These building blocks contain not only algorithms but knowledge and data, too, including knowledge about how to import and export formats and interact with external APIs and huge amounts of curated computable data – the same data that powers Wolfram Alpha, completely programmatically accessible, he says. Ask it when the sun will set today, and you’ll get the answer for your current location, for instance.
Machine learning is playing a role in fraud prevention: This week Versium launched its Predictive FraudScore solution to help companies weed out fraudsters from signing up for their services or conducting ecommerce transactions with them. All the organization needs is an email address.
The solution is based on Versium’s LifeData predictive analytics platform that also is behind the company’s churn, social influencer, shopper and custom scoring products. “There are three fundamental areas we bring to fraud scoring: unique data, powerful matching technology to identify and associate that data to accounts or consumers as they sign up, and applying machine learning to that unique data set to predict whether that account is likely to be associated with fraud or not,” says Versium’s CEO Chris Matty.
The FraudScore service provides an enterprise a very strong indication of whether a person is legitimately interfacing with it at the point in time that that entity registers with the company. “That’s quite upstream from where normal fraud prediction takes place,” Matty says.
Deborah Todd of the Pittsburgh Post-Gazette reports, “An initiative to use Yahoo’s data and Carnegie Mellon University’s brain trust to build the smartphone apps of the future has launched with a multimillion-dollar jump start. Project InMind — a five-year, $10 million partnership between CMU and multinational Internet corporation Yahoo Inc. — gives university researchers access to a “mobile toolkit” of Yahoo’s real-time data services and its infrastructure in order to advance machine learning and personalization of smartphone apps. Once new experimental mobile products are created, students and faculty on campus will be able to opt in as alpha testers. The goal is to create customized services able to anticipate users’ needs and interests on an ongoing basis, whether a user is at home playing video games or navigating the streets of a foreign country.” Read more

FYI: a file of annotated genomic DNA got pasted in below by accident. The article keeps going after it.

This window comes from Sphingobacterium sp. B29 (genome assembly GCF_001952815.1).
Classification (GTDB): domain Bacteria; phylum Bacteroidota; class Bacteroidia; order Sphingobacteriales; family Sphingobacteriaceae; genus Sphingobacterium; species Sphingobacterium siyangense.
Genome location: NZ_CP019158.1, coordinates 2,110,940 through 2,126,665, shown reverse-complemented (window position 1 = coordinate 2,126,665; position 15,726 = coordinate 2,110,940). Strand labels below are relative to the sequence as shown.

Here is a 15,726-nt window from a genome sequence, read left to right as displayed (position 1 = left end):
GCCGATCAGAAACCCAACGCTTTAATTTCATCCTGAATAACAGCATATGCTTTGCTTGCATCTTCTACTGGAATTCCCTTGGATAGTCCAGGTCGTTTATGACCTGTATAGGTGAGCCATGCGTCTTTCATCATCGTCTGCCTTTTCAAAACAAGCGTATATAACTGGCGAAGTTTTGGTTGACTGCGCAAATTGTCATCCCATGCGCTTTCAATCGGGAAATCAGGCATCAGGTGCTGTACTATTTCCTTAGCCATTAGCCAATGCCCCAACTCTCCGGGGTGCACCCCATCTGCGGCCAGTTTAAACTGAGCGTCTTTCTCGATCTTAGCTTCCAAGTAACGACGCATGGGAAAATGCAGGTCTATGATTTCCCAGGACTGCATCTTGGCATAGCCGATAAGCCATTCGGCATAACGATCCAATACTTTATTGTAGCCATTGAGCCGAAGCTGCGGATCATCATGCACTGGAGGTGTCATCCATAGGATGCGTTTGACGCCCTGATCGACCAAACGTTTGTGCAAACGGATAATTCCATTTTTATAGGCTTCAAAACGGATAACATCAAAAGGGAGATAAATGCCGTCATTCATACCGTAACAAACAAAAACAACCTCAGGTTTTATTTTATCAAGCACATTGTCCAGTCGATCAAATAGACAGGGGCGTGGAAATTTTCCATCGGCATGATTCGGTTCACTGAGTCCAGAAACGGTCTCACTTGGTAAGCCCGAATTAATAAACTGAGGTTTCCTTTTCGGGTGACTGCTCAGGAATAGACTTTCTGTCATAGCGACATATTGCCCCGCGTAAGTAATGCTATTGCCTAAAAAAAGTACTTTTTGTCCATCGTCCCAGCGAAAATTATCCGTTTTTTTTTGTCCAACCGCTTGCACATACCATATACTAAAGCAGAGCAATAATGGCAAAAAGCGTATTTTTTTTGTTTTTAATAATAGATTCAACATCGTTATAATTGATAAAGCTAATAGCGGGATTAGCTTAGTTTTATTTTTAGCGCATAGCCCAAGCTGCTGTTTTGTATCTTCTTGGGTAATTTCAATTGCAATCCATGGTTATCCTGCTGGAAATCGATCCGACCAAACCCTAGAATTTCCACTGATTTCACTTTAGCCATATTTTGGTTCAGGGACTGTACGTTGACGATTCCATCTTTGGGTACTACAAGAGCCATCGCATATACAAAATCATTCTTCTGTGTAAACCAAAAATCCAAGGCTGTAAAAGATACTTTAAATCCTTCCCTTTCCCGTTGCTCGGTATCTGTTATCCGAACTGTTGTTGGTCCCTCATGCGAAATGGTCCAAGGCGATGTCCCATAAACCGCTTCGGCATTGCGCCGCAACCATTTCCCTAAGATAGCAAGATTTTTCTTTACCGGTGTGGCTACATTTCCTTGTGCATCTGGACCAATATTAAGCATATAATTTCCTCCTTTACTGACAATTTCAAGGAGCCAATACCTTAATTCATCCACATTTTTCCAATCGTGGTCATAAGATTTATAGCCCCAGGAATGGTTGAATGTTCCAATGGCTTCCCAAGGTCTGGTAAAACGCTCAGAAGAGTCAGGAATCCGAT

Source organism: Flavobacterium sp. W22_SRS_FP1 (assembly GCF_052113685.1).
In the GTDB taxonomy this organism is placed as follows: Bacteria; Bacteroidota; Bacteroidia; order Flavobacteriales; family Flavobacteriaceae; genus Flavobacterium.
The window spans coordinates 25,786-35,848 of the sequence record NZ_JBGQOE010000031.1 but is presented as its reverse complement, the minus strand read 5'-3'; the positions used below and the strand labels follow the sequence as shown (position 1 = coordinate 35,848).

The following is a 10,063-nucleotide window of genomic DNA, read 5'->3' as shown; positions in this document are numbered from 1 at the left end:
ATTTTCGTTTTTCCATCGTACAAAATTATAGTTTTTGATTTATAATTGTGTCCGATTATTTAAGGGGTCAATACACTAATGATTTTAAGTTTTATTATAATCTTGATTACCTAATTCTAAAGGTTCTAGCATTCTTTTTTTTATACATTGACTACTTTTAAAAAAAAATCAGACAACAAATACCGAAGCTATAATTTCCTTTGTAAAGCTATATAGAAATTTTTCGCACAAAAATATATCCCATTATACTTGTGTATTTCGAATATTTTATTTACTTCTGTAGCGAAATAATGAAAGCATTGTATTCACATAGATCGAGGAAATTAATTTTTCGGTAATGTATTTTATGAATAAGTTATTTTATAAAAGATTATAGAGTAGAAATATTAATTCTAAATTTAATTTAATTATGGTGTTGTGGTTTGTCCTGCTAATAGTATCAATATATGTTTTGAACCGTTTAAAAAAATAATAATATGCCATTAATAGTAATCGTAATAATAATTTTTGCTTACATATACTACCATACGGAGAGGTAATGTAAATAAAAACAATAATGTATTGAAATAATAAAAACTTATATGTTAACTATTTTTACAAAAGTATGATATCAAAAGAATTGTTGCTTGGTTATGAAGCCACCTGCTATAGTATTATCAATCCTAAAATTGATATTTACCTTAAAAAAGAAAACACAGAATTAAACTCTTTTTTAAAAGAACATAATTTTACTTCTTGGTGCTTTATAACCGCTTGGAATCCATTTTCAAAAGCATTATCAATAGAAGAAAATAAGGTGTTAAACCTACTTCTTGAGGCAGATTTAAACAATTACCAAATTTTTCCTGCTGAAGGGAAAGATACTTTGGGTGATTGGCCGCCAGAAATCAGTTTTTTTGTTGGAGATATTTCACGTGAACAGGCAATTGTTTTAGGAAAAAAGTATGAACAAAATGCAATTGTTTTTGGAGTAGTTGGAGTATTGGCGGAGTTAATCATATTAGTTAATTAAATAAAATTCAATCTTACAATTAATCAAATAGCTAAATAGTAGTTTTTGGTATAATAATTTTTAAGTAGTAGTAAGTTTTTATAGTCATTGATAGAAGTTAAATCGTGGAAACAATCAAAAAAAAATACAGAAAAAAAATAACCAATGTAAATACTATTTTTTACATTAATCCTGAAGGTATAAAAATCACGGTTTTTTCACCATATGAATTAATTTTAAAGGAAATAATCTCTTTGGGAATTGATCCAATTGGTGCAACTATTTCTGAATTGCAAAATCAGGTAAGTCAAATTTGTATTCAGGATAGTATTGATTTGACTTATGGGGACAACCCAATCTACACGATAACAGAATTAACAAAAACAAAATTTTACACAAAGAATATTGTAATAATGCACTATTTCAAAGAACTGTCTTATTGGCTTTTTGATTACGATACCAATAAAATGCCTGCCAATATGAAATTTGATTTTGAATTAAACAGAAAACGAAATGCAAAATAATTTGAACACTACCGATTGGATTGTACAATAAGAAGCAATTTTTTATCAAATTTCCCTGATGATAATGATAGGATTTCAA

Greg Jarboe of Search Engine Watch reports, “The top four U.S. online video content properties in comScore’s December 2013 U.S. online video rankings are well-known brand names: Google sites, driven primarily by video viewing at YouTube; Facebook; AOL; and Yahoo sites. But digital marketers can be forgiven if they aren’t as familiar with the fifth largest property, NDN. NDN ranks ahead of Amazon sites, VEVO, Microsoft sites, Vimeo, and Turner Digital in the latest online video rankings. So, it’s worth knowing more about an online video platform that says it ‘is disrupting the digital media industry in all the right ways.’ Search Engine Watch (SEW) interviewed Stephen Bach (SB), the head of Business Development at NDN.” Read more
NEXT PAGE >>